Ben reminded me of Mr. Gower from It’s a Wonderful Life, that sentimental Christmas movie of the 40s. Ben was a tall, shuffling, quiet drunk. He didn’t talk to people the way Hank did; the window into his soul was the bemused, grizzled, half-smile of the observer who has given up on his people. He looked like the kind of drunk, who like Mr. Gower, was someone else once. An accountant, a shop owner, a physics teacher.

There must be a school for the drunkards who live in rural towns. They must be brought up on Frank Capra movies so they can get everything right: the shuffling, the rough voices, the haunted eyes, the terrible humor, the same clothes. It’s practically a job, the town drunk, with rare openings.

The café owner, Mary, who had recently admonished me to be nice to the pain-in-the-ass man buying my house, held a potluck on the porch of her café one Sunday. Cucumber salad, grilled chicken, beets and kale, potatoes and peas. It was a feast. At the tail end of it, with clouds crawling across the sky, Ben passed by.

“Ben!” cried Mary. “You want some food?” Ben looked confused. I think he just wanted to get a cup of coffee, even though the café was closed for business. “Come on in! Get something to eat.” Ben had no idea how to respond to this unexpected invitation; it was on his face, the confusion. Who offered him food? Who let him around other people?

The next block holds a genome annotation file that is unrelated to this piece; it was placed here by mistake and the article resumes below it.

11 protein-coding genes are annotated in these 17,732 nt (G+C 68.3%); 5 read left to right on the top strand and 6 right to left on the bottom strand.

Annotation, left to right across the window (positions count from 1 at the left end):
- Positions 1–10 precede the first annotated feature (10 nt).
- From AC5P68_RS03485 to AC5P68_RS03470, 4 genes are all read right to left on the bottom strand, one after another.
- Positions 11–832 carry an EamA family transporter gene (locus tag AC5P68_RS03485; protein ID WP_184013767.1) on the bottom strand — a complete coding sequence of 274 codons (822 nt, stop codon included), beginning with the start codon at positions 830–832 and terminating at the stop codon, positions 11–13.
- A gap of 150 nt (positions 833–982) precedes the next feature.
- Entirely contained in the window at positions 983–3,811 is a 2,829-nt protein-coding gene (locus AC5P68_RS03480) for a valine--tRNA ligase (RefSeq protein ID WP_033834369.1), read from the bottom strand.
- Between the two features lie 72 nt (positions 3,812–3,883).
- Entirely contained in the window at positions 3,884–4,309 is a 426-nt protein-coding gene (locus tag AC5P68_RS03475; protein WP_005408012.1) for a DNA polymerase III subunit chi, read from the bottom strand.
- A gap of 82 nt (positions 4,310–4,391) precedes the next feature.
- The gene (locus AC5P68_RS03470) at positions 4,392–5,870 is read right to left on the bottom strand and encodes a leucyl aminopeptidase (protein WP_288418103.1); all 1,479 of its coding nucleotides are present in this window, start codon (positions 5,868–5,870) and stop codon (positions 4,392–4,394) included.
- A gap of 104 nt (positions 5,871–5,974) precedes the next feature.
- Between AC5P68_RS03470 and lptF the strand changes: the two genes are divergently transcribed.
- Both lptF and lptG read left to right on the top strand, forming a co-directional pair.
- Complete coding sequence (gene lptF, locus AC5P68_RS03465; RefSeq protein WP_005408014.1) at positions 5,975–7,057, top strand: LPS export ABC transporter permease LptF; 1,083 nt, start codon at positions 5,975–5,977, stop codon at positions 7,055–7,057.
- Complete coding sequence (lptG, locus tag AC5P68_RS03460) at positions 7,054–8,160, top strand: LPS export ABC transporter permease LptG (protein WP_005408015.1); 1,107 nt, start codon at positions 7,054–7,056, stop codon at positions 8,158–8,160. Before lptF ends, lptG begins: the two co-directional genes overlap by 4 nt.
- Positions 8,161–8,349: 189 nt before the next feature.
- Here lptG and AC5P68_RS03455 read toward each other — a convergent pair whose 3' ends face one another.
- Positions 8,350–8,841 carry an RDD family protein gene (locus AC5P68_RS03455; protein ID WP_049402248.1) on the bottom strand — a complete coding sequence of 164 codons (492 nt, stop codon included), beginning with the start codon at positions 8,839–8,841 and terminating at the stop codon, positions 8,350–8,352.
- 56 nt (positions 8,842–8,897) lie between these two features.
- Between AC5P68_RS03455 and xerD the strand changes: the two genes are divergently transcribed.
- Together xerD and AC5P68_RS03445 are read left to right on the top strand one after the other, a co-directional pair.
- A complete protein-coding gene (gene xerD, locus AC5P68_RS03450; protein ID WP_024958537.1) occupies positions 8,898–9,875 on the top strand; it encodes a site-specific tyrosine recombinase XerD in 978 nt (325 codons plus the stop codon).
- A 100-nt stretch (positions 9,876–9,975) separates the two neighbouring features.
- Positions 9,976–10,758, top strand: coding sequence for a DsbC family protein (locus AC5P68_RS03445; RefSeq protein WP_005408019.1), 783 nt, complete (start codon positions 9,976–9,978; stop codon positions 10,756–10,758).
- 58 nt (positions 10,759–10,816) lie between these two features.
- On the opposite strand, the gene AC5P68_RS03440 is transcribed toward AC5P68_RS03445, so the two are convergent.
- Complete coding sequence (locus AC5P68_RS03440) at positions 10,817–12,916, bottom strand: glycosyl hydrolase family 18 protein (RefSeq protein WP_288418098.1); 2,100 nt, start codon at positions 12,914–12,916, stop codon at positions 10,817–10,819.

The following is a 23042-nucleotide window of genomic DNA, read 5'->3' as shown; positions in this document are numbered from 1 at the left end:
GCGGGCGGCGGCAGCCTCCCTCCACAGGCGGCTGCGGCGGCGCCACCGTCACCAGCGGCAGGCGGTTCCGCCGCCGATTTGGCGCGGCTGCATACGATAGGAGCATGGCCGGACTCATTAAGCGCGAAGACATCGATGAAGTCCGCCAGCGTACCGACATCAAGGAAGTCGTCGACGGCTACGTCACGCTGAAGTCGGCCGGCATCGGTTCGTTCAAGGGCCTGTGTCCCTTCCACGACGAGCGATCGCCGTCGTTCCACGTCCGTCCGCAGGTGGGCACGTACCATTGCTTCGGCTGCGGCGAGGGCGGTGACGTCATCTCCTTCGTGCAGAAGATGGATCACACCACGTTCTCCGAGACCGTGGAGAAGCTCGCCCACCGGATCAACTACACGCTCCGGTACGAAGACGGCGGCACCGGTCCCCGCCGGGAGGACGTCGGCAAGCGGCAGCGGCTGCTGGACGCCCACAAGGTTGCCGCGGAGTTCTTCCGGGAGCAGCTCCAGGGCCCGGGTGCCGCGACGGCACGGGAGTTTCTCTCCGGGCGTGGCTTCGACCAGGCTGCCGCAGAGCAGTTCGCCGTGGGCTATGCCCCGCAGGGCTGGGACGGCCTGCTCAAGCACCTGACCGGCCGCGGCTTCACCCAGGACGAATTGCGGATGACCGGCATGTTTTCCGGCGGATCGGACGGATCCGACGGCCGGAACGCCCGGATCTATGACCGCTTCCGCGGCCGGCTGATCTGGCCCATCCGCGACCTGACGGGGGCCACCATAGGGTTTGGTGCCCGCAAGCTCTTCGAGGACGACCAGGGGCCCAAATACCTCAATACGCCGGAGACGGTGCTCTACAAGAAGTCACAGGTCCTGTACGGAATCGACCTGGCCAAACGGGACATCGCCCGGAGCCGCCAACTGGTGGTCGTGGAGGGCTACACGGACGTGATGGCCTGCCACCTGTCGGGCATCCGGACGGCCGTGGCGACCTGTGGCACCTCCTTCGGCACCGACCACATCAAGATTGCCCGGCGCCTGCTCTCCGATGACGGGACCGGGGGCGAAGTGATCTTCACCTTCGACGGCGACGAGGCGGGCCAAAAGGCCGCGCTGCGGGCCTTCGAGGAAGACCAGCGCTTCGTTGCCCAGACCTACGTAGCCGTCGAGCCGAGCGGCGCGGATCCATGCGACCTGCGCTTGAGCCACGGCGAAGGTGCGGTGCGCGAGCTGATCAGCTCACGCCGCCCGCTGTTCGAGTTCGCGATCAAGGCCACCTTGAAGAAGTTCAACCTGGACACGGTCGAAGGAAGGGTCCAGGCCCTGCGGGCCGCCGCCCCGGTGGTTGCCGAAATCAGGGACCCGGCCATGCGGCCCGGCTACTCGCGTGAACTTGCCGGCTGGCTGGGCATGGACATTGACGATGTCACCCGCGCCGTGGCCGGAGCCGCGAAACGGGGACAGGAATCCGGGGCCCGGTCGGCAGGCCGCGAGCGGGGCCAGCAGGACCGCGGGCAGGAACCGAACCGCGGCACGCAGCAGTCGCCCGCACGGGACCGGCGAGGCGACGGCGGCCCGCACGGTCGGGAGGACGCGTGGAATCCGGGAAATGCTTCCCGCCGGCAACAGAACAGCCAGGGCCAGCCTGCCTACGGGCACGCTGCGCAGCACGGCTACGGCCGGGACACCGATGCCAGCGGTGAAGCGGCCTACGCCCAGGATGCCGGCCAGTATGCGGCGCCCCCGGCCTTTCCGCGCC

“Thank you,” he said finally, and hauled himself onto the porch and inside the café where bowls of food sat on the counter. A few minutes later he came back outside, standing at a corner of the porch by himself holding a paper plate, eating. Thank you, he said again, when he was done.

Even Hank and Ben are caught in that resonant web that sits over a small town. Just the other night at the wings place, while playing poker on the video machine perched on the counter, who sits next to me but Hank. He had learned his lesson and now satisfied his need to socialize by buying a beer to nurse for nearly ever. And usually there would be someone around willing to buy him another.

“Hank,” I said. I had decided to rejigger my sentiments, to open myself to freakish people.

“Poker?” he said in his poker-gruff voice. “You winnin’?”

The game was Texas Holdem, and the machine, once understood, was easily beatable. Hank watched me play, offering a little bit of advice here and there, mocking the moves of my digital opponents. He was right, too; they were predictable. We exchanged some philosophical points on the game. When I left, I shoved a dollar at Hank so he could play himself.

This was life here. This was the reality of knowing everyone. You could only ignore them for so long. Against your will, you were stretched from one end of the town to the other, and you didn’t break because the town was so small.

You didn’t break.